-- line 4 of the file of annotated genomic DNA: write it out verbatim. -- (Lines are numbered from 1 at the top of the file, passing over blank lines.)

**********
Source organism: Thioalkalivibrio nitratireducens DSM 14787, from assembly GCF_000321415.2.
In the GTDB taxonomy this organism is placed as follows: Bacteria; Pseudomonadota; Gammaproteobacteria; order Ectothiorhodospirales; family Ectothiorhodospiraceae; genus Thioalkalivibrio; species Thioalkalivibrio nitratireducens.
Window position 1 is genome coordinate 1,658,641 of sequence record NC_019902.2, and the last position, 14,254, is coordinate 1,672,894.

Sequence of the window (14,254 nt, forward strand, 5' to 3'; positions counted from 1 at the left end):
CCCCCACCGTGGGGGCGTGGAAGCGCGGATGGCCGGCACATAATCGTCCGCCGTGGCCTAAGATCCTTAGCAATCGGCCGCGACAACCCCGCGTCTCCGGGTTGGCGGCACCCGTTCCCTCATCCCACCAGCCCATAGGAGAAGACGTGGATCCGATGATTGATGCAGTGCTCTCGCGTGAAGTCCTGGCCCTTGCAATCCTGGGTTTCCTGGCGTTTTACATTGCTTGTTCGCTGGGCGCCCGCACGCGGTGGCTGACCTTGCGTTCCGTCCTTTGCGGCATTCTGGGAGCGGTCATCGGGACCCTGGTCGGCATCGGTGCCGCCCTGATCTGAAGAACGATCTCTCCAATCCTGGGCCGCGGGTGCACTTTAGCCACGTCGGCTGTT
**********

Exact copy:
Sequence of the window (14,254 nt, forward strand, 5' to 3'; positions counted from 1 at the left end):